Greek: The Greek seasons myth centers on the story of the goddess Demeter, ruler of harvest. When her daughter Persephone was kidnapped by Hades, lord of the underworld, she became so despondent that she could not care for the lands, and winter took over. After a deal was struck with Hades, Persephone was allowed to return to the Earth for six months of the year at which time the lands thrived, but every six months she would return to the underworld and the seasons would change again.

Norse: For the Norse mythologies, Ullr was the god of winter. Son of a frost giant, he would rule Asgard in Odin’s absence in the winter. It was believed he created the northern lights to help compensate for the shortened daylight during the season.

From Crystal Wind:

Holda, “the gracious one”, reigns over the skies from her crystal palace. When it snows, Holda is shaking her feather bed. Every day she spins at her wheel — the closer to the solstice, the slower the wheel turns. By Yule, her wheel grinds to a halt.

At Yuletide Holda descends from her palace to visit mankind. A tall, golden-haired beauty, she fertilizes the fields as she drives through the countryside. When people are of service to her, she rewards them with gold. Out of respect towards her, no wheels should turn during this period.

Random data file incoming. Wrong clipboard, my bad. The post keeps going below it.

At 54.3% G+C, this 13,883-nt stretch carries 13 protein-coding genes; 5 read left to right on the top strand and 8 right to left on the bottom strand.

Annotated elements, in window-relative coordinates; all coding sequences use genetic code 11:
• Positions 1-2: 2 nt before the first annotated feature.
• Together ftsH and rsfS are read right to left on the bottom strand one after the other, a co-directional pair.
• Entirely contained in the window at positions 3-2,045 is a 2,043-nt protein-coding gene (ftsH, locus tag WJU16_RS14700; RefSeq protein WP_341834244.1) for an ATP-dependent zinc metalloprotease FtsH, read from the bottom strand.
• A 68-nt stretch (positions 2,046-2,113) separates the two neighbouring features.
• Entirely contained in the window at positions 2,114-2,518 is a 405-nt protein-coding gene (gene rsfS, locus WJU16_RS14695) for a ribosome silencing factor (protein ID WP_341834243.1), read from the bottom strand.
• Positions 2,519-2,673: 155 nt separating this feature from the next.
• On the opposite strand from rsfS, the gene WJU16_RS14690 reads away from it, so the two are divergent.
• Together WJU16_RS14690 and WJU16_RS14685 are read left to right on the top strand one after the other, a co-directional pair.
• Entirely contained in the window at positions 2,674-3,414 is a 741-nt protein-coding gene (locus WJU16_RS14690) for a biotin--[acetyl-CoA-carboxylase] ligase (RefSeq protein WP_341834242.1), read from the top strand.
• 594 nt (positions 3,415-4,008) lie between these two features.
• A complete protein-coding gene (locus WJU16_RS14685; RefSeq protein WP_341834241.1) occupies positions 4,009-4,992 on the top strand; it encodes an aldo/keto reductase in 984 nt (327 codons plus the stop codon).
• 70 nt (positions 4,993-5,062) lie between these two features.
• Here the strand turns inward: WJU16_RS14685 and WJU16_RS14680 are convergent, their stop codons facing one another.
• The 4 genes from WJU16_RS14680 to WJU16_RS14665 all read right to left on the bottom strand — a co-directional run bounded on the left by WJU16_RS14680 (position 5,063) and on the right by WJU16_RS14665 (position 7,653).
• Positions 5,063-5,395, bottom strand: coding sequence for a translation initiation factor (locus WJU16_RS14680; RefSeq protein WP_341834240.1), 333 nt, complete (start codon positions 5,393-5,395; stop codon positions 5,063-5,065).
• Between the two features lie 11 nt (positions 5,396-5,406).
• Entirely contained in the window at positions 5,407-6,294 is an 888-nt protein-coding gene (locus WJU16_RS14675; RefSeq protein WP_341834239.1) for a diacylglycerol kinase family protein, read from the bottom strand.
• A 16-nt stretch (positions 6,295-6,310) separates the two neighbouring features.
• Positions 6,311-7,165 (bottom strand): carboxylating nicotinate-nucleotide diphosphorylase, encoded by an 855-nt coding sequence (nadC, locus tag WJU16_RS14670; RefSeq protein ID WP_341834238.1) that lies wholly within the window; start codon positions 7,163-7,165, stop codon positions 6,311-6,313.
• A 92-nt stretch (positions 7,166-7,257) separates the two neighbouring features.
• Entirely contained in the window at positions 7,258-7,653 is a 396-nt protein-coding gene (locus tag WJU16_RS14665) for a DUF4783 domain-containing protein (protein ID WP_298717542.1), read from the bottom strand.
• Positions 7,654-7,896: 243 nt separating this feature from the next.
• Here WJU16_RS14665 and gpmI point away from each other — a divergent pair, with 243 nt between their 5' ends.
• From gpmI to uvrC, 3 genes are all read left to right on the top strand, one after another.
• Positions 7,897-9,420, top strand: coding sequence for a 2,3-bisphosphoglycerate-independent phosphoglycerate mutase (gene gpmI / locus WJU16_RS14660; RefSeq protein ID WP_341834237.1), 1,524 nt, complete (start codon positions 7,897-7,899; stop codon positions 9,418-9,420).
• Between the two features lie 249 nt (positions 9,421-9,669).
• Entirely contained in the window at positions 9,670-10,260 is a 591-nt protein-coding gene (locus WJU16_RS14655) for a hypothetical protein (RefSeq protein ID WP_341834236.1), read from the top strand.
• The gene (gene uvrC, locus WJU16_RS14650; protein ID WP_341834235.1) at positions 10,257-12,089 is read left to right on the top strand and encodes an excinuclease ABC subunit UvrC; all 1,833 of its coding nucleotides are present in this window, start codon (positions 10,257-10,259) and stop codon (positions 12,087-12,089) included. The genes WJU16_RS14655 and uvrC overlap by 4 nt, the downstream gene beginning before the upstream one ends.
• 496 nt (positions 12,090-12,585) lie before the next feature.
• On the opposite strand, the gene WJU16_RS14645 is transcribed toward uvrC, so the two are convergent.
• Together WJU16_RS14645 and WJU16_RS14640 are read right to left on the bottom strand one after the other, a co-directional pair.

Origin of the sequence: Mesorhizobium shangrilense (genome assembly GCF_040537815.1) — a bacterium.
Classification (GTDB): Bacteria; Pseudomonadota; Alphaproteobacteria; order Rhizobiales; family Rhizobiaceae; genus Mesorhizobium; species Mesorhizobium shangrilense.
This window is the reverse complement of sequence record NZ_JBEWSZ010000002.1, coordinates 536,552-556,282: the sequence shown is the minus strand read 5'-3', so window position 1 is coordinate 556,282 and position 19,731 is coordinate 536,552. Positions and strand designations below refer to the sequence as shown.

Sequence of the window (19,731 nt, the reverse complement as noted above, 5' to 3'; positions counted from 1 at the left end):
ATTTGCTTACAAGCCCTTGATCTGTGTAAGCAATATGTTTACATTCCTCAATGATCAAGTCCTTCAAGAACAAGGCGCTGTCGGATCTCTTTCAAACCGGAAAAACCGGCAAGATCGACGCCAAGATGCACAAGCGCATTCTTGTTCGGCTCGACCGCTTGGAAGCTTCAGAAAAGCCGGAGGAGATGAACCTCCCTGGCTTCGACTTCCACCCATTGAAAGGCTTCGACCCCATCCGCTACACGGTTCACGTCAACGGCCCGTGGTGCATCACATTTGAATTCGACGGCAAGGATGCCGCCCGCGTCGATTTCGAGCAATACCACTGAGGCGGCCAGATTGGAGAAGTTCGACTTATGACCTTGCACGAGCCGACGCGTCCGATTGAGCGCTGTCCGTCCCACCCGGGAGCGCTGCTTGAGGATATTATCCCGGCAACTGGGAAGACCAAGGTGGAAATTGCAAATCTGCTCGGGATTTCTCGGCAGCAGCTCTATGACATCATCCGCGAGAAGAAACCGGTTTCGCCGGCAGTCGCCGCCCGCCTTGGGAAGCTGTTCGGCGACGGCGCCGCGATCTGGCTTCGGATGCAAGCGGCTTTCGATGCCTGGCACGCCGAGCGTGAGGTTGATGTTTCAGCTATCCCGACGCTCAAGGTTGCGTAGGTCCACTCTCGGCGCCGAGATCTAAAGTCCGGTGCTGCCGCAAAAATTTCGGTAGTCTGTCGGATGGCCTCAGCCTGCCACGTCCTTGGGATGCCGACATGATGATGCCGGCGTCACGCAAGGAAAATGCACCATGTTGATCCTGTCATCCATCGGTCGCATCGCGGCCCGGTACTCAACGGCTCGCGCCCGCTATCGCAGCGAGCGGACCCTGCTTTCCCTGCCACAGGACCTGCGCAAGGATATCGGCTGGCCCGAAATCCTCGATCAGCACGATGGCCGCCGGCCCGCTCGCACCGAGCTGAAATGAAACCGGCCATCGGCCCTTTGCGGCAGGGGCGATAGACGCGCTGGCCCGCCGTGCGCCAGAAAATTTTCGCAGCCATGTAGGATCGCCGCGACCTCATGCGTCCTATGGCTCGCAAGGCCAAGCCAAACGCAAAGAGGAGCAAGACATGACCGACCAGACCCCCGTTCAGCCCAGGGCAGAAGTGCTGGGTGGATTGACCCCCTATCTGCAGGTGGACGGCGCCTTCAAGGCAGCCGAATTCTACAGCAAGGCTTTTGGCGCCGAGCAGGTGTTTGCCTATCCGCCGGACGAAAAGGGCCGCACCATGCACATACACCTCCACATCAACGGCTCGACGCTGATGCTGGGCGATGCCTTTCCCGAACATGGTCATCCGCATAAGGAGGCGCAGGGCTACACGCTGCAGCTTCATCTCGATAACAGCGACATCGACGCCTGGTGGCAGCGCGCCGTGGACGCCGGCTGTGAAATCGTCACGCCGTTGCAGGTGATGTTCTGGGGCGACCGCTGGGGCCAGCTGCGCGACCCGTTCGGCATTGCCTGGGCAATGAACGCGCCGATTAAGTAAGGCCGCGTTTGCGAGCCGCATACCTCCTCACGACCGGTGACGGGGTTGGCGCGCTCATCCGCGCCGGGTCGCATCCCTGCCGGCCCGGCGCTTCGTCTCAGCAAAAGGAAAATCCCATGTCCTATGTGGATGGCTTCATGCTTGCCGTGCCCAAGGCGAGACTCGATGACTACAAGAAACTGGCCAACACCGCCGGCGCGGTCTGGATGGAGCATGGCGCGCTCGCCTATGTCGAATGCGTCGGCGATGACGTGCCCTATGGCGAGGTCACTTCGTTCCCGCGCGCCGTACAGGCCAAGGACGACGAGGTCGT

From this custom comes the saying: “From Yule Day to New Year’s Day, neither wheel nor windlass must go round.” In the old days, this meant women got a break from spinning; but they still had to keep a neat house, because sloppy workmanship angered the benevolent goddess.

Berchta: Holda’s dark twin is Berchta, a grey-haired snaggled-toothed hag. Berchta, although not evil, is most definitely on the cranky side. She demands that the wisdom and skills of her and her sister goddesses be practiced with diligence and appreciation by mankind. Her feast day is January 5th. It is a very good idea to eat her feast foods of fish and oat-cakes on this day, so as not to anger her.

La Befana and Baboushka: Berchta is not the only Yuletide hag. La Bafana, the Italian crone goddess, rides around the world on her broom leaving candies and gifts to well-behaved children. One way to entice her into your household is to place a rag doll in her likeness by your front door or windows. Baboushka is the Russian counterpart of La Bafana.